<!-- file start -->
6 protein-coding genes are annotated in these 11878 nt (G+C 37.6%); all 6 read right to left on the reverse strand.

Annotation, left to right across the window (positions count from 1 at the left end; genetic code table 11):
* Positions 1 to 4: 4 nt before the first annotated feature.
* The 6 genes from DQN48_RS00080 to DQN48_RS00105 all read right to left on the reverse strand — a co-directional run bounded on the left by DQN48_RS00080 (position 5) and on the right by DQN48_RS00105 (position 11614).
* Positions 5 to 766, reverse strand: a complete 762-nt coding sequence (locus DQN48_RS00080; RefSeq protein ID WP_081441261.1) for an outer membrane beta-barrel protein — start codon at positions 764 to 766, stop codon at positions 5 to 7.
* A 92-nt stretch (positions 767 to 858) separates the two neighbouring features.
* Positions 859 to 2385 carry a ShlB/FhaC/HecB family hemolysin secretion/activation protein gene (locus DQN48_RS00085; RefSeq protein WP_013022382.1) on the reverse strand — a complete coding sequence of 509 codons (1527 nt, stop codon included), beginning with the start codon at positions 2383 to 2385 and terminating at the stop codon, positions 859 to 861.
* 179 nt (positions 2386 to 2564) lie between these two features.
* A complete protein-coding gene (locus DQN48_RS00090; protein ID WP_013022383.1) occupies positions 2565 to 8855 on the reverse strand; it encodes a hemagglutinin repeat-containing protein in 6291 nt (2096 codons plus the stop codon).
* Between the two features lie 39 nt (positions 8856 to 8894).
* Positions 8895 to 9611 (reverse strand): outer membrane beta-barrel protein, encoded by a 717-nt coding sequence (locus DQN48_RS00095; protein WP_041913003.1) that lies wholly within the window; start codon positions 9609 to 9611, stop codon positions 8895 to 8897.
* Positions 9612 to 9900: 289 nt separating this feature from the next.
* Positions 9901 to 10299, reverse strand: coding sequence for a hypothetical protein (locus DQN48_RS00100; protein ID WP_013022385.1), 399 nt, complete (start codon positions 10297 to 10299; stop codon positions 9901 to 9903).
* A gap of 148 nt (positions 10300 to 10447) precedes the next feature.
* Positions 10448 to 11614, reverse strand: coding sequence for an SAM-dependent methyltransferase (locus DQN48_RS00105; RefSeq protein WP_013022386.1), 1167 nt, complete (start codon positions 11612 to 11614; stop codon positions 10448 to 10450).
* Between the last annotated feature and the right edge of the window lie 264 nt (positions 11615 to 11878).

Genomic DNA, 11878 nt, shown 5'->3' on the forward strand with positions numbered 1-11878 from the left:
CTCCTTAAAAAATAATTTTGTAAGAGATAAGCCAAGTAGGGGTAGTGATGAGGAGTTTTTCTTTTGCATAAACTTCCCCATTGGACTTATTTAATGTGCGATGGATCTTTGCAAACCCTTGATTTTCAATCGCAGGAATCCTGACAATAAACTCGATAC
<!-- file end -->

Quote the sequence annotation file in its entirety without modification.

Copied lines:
6 protein-coding genes are annotated in these 11878 nt (G+C 37.6%); all 6 read right to left on the reverse strand.

Annotation, left to right across the window (positions count from 1 at the left end; genetic code table 11):
* Positions 1 to 4: 4 nt before the first annotated feature.
* The 6 genes from DQN48_RS00080 to DQN48_RS00105 all read right to left on the reverse strand — a co-directional run bounded on the left by DQN48_RS00080 (position 5) and on the right by DQN48_RS00105 (position 11614).
* Positions 5 to 766, reverse strand: a complete 762-nt coding sequence (locus DQN48_RS00080; RefSeq protein ID WP_081441261.1) for an outer membrane beta-barrel protein — start codon at positions 764 to 766, stop codon at positions 5 to 7.
* A 92-nt stretch (positions 767 to 858) separates the two neighbouring features.
* Positions 859 to 2385 carry a ShlB/FhaC/HecB family hemolysin secretion/activation protein gene (locus DQN48_RS00085; RefSeq protein WP_013022382.1) on the reverse strand — a complete coding sequence of 509 codons (1527 nt, stop codon included), beginning with the start codon at positions 2383 to 2385 and terminating at the stop codon, positions 859 to 861.
* 179 nt (positions 2386 to 2564) lie between these two features.
* A complete protein-coding gene (locus DQN48_RS00090; protein ID WP_013022383.1) occupies positions 2565 to 8855 on the reverse strand; it encodes a hemagglutinin repeat-containing protein in 6291 nt (2096 codons plus the stop codon).
* Between the two features lie 39 nt (positions 8856 to 8894).
* Positions 8895 to 9611 (reverse strand): outer membrane beta-barrel protein, encoded by a 717-nt coding sequence (locus DQN48_RS00095; protein WP_041913003.1) that lies wholly within the window; start codon positions 9609 to 9611, stop codon positions 8895 to 8897.
* Positions 9612 to 9900: 289 nt separating this feature from the next.
* Positions 9901 to 10299, reverse strand: coding sequence for a hypothetical protein (locus DQN48_RS00100; protein ID WP_013022385.1), 399 nt, complete (start codon positions 10297 to 10299; stop codon positions 9901 to 9903).
* A gap of 148 nt (positions 10300 to 10447) precedes the next feature.
* Positions 10448 to 11614, reverse strand: coding sequence for an SAM-dependent methyltransferase (locus DQN48_RS00105; RefSeq protein WP_013022386.1), 1167 nt, complete (start codon positions 11612 to 11614; stop codon positions 10448 to 10450).
* Between the last annotated feature and the right edge of the window lie 264 nt (positions 11615 to 11878).

Genomic DNA, 11878 nt, shown 5'->3' on the forward strand with positions numbered 1-11878 from the left:
CTCCTTAAAAAATAATTTTGTAAGAGATAAGCCAAGTAGGGGTAGTGATGAGGAGTTTTTCTTTTGCATAAACTTCCCCATTGGACTTATTTAATGTGCGATGGATCTTTGCAAACCCTTGATTTTCAATCGCAGGAATCCTGACAATAAACTCGATAC